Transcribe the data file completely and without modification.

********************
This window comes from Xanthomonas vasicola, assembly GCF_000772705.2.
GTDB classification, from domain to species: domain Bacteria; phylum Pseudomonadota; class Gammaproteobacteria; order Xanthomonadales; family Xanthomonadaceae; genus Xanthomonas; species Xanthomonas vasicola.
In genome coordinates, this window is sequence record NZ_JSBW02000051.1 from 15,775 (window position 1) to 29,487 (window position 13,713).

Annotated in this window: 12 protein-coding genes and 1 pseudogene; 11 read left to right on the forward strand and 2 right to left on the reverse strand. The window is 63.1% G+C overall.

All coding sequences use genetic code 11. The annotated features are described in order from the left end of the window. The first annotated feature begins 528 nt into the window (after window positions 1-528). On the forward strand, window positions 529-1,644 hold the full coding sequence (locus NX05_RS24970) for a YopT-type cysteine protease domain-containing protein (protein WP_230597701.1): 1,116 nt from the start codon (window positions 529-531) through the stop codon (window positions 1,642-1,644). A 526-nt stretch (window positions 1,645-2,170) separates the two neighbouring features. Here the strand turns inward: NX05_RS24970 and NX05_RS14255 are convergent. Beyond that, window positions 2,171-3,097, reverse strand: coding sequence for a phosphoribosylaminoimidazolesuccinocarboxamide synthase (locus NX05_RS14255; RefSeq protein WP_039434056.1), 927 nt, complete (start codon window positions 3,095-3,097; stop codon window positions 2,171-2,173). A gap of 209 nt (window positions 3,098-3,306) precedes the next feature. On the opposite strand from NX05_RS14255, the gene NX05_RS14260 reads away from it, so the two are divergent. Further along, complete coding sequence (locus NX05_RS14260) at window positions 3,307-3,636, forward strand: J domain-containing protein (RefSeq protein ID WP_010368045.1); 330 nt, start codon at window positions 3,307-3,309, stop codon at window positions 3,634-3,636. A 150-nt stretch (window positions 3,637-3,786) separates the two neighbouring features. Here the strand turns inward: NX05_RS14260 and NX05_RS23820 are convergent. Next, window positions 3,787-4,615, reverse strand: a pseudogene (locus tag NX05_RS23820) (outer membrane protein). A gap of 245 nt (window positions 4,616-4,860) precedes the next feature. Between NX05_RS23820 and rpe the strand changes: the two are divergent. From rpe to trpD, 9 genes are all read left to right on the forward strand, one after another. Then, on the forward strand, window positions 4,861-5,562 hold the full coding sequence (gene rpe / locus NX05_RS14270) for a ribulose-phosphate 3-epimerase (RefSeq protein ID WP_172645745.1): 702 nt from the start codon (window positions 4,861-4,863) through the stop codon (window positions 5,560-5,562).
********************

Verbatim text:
This window comes from Xanthomonas vasicola, assembly GCF_000772705.2.
GTDB classification, from domain to species: domain Bacteria; phylum Pseudomonadota; class Gammaproteobacteria; order Xanthomonadales; family Xanthomonadaceae; genus Xanthomonas; species Xanthomonas vasicola.
In genome coordinates, this window is sequence record NZ_JSBW02000051.1 from 15,775 (window position 1) to 29,487 (window position 13,713).

Annotated in this window: 12 protein-coding genes and 1 pseudogene; 11 read left to right on the forward strand and 2 right to left on the reverse strand. The window is 63.1% G+C overall.

All coding sequences use genetic code 11. The annotated features are described in order from the left end of the window. The first annotated feature begins 528 nt into the window (after window positions 1-528). On the forward strand, window positions 529-1,644 hold the full coding sequence (locus NX05_RS24970) for a YopT-type cysteine protease domain-containing protein (protein WP_230597701.1): 1,116 nt from the start codon (window positions 529-531) through the stop codon (window positions 1,642-1,644). A 526-nt stretch (window positions 1,645-2,170) separates the two neighbouring features. Here the strand turns inward: NX05_RS24970 and NX05_RS14255 are convergent. Beyond that, window positions 2,171-3,097, reverse strand: coding sequence for a phosphoribosylaminoimidazolesuccinocarboxamide synthase (locus NX05_RS14255; RefSeq protein WP_039434056.1), 927 nt, complete (start codon window positions 3,095-3,097; stop codon window positions 2,171-2,173). A gap of 209 nt (window positions 3,098-3,306) precedes the next feature. On the opposite strand from NX05_RS14255, the gene NX05_RS14260 reads away from it, so the two are divergent. Further along, complete coding sequence (locus NX05_RS14260) at window positions 3,307-3,636, forward strand: J domain-containing protein (RefSeq protein ID WP_010368045.1); 330 nt, start codon at window positions 3,307-3,309, stop codon at window positions 3,634-3,636. A 150-nt stretch (window positions 3,637-3,786) separates the two neighbouring features. Here the strand turns inward: NX05_RS14260 and NX05_RS23820 are convergent. Next, window positions 3,787-4,615, reverse strand: a pseudogene (locus tag NX05_RS23820) (outer membrane protein). A gap of 245 nt (window positions 4,616-4,860) precedes the next feature. Between NX05_RS23820 and rpe the strand changes: the two are divergent. From rpe to trpD, 9 genes are all read left to right on the forward strand, one after another. Then, on the forward strand, window positions 4,861-5,562 hold the full coding sequence (gene rpe / locus NX05_RS14270) for a ribulose-phosphate 3-epimerase (RefSeq protein ID WP_172645745.1): 702 nt from the start codon (window positions 4,861-4,863) through the stop codon (window positions 5,560-5,562).